Waste-to-energy (WtE) or energy-from-waste (EfW) is the process of generating energy in the form of electricity and/or heat from the incineration of waste. WtE is a form of energy recovery. Most WtE processes produce electricity and/or heat directly through combustion, or produce a combustible fuel commodity, such as methane, methanol, ethanol or synthetic fuels.
You may remember using defined terms such as “yard waste” or “green waste” in early source separation programs; then more broadly, “organic waste” as we developed different types of composting and processing facilities, and now adding “food waste” as we move on to food waste diversion programs. What is the
SWANA’s Safety Ambassador Program Named “Safety Initiative of the Year” By Waste Dive
The Solid Waste Association of North America’s (SWANA) Safety Ambassador program has been named the winner of the 2016 Dive Awards: Safety Initiative of the Year by Waste Dive, a leading industry news publisher.
Across the waste and recycling industry,
The Environmental Research and Education Foundation (EREF) is one of the largest sources of solid waste research funding in the U.S., allocating approximately $1 million annually in research grants and graduate level scholarships.
Thus far, over 50 students have been EREF scholars, many of whom are now in key academic and
Throughout the world, about 128 new plants will be commissioned in 2015 and 2016. Most of this increase will happen in Asia, which is becoming ever more important as a market region. However, the European market also shows some signs of revival.
The number of waste incineration plants has increased further.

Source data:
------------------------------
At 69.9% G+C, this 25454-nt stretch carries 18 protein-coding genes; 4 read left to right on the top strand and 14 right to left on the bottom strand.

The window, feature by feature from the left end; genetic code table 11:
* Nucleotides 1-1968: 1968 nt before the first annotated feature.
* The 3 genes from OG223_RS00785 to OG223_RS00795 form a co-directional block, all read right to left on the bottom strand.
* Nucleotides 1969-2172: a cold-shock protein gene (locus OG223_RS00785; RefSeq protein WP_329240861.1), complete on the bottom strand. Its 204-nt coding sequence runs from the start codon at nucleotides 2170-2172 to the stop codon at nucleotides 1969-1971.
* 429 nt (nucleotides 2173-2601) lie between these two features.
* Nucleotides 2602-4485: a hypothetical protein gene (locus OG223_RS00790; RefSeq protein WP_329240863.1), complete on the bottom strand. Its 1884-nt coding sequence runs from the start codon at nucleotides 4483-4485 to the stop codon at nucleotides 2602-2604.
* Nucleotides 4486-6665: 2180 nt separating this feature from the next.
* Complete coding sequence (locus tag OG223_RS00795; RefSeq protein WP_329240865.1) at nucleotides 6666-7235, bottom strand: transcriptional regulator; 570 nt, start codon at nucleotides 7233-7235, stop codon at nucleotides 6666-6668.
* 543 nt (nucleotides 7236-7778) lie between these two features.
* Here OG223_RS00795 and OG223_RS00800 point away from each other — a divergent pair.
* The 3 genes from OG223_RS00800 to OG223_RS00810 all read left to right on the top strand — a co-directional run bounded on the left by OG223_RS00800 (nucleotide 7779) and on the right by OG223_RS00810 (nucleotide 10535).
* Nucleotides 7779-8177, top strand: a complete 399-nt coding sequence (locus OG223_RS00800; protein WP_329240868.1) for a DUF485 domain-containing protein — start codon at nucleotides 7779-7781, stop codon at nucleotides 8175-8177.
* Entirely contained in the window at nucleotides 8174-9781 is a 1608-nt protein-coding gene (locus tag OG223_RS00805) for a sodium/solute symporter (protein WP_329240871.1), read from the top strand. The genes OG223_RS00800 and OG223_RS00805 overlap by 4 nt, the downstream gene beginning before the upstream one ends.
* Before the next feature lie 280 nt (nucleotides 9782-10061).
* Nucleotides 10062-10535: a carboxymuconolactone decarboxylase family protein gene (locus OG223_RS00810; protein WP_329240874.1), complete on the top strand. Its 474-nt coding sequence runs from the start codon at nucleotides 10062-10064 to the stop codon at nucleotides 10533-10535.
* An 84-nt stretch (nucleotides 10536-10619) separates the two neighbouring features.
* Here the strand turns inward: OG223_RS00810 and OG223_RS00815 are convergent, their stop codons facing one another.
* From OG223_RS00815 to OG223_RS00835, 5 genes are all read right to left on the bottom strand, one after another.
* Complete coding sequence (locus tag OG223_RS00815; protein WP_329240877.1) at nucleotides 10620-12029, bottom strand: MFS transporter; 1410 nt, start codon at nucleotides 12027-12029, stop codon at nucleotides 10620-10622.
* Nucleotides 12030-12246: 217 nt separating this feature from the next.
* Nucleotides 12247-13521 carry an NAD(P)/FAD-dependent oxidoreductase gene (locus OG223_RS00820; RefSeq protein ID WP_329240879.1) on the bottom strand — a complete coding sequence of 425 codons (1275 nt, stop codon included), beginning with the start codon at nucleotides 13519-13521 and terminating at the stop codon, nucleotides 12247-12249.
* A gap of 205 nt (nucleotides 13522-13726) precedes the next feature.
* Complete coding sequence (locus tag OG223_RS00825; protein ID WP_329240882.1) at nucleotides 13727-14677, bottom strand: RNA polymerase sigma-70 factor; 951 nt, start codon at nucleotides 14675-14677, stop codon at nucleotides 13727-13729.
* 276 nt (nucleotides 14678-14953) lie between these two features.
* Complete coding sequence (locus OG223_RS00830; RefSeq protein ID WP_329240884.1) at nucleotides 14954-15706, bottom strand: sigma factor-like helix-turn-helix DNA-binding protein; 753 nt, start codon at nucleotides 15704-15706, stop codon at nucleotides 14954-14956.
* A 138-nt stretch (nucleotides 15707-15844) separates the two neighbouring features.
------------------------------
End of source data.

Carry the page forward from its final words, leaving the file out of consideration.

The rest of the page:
Silver Spring, MD – The benefit of two new and innovative practices in managing ash from waste-to-energy (WTE) facilities has been documented in a recent report issued by the Solid Waste Association of North America’s (SWANA) Applied Research Foundation.
These two new practices include enhanced recovery of a greater range of
The beneficial purposes can include recovery of recyclable materials, recovery of soils for use as daily or intermediate cover in active landfills, or recovery of land area for redevelopment. As urban sprawl has continued in many metropolitan areas, landfills—which previously were located in areas relatively distant from the population centers—are
By Bruce Howie
Converting waste to energy (WTE) by thermal or biological technologies is not a new concept. There are currently more than 80 WTE facilities operating in North America, and some have been in operation for over 40 years.
By John Trotti
Last week’s 2016 Southern California Conversion Technology Conference (SCCTC) put on by the Los Angeles County Department of Public Works (LACDPW) focused on the need for the California Department of Resources Recycling and Recovery (CalRecycle) to rescind its exclusion from full diversion credit of thermochemical CTs for treating MSW feedstocks.